President Putin’s decision to break the “grain deal” in July 2017 was clearly a mistake, which he cannot admit – but consents to rectify. The warning about possible threats to the shipping in the north-western part of the Black Sea has been quietly withdrawn, and the grain export from Odesa has reached a stable and sustainable level. The agreement on a joint de-mining operation between Bulgaria, Romania and Turkey may be slow in implementation, but the BSF submarines have not attempted to lay mines in the new corridor. In return, the Ukrainian “wolf packs” of naval drones are not targeting Russian commercial ships, so the BSF is not compelled to organize and protect maritime convoys. One exception is the so-called “Syrian Express”, which used to operate such landing ships as Caesar Kunikov (sunk on 14 February 2024), and presently employs civilian ships, which are defined by Ukraine as legitimate targets.

This remarkable resilience of commercial shipping constitutes a major proof for the durability of the Black Sea region in the war environment. Russian export of oil from Novorossiysk and grain export from the Azov Sea ports continue unimpeded, and it is only the continuing tightening of the sanctions regime that makes an issue for this traffic. The main beneficiary from this maritime commerce is Turkey, which cultivates military-technical cooperation with Ukraine and has significantly expanded trade with Russia. The latter has invited attention from the US and the EU authorities concerned with possible circumventions of the sanctions regime, and the measures taken by Ankara for addressing these concerns have irked Moscow to such degree that President Putin has opted for postponing his long-planned visit to some “foreseeable future”.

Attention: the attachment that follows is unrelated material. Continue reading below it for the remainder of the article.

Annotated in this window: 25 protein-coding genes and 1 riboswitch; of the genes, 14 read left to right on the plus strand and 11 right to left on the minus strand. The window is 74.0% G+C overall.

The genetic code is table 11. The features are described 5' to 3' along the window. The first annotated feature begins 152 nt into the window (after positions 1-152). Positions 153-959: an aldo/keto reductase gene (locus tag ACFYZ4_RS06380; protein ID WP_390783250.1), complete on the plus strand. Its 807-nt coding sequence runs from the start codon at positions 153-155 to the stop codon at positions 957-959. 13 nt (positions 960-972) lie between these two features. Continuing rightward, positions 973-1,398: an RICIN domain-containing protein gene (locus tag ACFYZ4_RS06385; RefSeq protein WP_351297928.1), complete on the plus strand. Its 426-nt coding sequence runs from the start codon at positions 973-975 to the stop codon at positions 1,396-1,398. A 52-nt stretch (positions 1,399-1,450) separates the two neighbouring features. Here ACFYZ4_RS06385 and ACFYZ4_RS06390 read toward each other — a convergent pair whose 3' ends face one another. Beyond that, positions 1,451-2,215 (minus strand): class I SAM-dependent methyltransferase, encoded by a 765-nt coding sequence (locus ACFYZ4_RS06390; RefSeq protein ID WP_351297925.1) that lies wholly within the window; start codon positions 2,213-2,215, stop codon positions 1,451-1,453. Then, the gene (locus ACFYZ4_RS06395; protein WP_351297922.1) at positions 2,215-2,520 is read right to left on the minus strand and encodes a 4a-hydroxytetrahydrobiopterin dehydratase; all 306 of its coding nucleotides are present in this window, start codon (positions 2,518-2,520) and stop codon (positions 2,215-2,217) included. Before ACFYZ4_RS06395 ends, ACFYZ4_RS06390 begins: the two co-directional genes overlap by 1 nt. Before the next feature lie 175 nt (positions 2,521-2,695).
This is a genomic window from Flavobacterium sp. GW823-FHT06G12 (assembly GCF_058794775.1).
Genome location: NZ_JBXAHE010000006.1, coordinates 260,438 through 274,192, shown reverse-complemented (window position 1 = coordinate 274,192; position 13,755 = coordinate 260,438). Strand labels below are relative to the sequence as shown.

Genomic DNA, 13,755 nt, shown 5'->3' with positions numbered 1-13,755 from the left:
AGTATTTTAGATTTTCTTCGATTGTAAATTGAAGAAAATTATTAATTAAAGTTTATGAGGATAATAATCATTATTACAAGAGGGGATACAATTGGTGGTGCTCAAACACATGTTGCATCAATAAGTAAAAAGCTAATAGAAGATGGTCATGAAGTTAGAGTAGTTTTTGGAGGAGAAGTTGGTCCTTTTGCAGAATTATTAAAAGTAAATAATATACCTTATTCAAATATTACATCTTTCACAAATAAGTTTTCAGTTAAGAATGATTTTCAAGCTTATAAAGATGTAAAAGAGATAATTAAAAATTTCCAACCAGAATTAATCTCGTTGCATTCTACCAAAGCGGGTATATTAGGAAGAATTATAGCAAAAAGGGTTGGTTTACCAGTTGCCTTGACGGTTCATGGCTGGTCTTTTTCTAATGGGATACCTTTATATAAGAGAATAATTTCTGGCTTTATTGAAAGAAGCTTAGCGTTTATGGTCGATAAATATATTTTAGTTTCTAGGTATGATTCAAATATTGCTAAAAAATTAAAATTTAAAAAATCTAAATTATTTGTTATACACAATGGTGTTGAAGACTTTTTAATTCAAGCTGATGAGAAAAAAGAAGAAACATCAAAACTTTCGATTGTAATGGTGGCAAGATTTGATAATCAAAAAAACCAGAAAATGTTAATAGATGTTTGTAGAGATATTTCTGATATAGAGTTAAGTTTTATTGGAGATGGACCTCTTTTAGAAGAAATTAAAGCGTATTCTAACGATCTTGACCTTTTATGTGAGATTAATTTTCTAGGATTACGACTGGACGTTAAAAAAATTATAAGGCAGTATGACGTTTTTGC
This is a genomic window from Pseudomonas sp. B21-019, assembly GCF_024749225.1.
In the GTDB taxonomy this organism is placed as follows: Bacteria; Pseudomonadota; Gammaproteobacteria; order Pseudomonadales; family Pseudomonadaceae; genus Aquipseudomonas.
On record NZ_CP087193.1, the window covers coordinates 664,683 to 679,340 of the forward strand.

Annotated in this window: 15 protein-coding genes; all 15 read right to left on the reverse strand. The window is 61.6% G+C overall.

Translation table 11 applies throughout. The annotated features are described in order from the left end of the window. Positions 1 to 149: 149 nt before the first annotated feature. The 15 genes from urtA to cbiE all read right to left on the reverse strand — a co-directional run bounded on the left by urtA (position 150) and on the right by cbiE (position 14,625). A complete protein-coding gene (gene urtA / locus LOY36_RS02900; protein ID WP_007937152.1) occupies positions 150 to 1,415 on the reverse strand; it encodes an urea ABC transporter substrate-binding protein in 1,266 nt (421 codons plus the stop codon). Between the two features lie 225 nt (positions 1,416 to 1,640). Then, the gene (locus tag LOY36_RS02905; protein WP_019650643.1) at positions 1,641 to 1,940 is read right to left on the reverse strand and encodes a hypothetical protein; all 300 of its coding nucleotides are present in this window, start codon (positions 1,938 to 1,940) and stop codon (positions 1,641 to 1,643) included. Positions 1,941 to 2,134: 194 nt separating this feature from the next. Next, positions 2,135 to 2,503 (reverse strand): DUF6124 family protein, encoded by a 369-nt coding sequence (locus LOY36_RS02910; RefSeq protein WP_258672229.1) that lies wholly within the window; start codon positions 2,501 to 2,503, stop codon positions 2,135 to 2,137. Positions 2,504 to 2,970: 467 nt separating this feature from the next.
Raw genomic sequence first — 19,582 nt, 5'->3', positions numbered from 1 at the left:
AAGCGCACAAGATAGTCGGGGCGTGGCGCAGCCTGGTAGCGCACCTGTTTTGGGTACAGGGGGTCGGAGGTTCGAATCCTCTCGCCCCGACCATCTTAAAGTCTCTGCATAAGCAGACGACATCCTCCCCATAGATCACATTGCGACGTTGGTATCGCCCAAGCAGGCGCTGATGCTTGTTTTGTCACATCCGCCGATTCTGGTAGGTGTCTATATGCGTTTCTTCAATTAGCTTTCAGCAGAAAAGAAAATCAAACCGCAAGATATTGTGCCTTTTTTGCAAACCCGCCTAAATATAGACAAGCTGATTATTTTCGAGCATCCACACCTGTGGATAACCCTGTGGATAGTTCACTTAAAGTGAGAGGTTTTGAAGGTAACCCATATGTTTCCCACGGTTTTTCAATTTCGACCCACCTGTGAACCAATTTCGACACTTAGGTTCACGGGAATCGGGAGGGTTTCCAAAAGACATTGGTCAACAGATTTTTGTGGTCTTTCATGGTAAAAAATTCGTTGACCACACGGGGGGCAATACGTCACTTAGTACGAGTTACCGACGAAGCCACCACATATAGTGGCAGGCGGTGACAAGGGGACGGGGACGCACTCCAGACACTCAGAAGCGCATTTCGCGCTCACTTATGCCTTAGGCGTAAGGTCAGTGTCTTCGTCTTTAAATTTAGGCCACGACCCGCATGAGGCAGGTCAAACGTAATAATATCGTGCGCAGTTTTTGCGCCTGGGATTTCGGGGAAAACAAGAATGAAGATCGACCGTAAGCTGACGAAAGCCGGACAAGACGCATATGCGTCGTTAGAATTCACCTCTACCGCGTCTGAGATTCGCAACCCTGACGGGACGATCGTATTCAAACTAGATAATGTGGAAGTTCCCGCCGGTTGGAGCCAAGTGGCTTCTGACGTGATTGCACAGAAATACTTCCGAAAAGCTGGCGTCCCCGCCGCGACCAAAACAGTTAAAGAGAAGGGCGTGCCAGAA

Turkey’s position

In contrast, President Zelensky’s visit confirmed that Turkey is perfectly positioned to facilitate peace negotiations, when conditions for ending the war would become ripe.

The centrality of Turkey in the future peace-making between Russia and Ukraine constitutes the best promise for the reinvigoration of the Black Sea region, in which one important participant is Georgia, which performs a difficult balancing act between its course toward rapprochement with the EU and the imperative to maintain stable relations with Russia. The resolution of the deadlocked Abkhazia conflict is a necessary condition for Georgia’s prosperity, and Russian plans for building a naval base in Gudauta certainly endanger this prospect. The Abkhazians have good reasons to worry about the transformation of Russia’s dominance into a de-facto annexation, and Turkey can use its newly-strengthened authority for convincing them that a broad autonomy in the Georgian state is a much better option.

Finally, the durability of the Black Sea region is illustrated by the continuing relevance of one of its unique political pillars – the Montreux Convention (1936). The provisions of this regime agreed in the inter-war period might appear ancient, and in the on-going long war, they seriously impede Russian naval operations and may cause some irritation in NATO. The Convention provides, nevertheless, a firm basis for Turkey’s ability to perform a useful mediating role between Russia and Ukraine, while honoring its commitments as a responsible member-state of the Atlantic Alliance, which is preparing to celebrate its 75 anniversary. The end of the war may create opportunities for a verifiable de-militarization of the Black Sea region, codified in a new convention, which would answer the peaceful aspirations of all littoral states.

  • Pavel K. Baev is a Research Professor at PRIO
  • This text was first published by Panorama 12 April 2024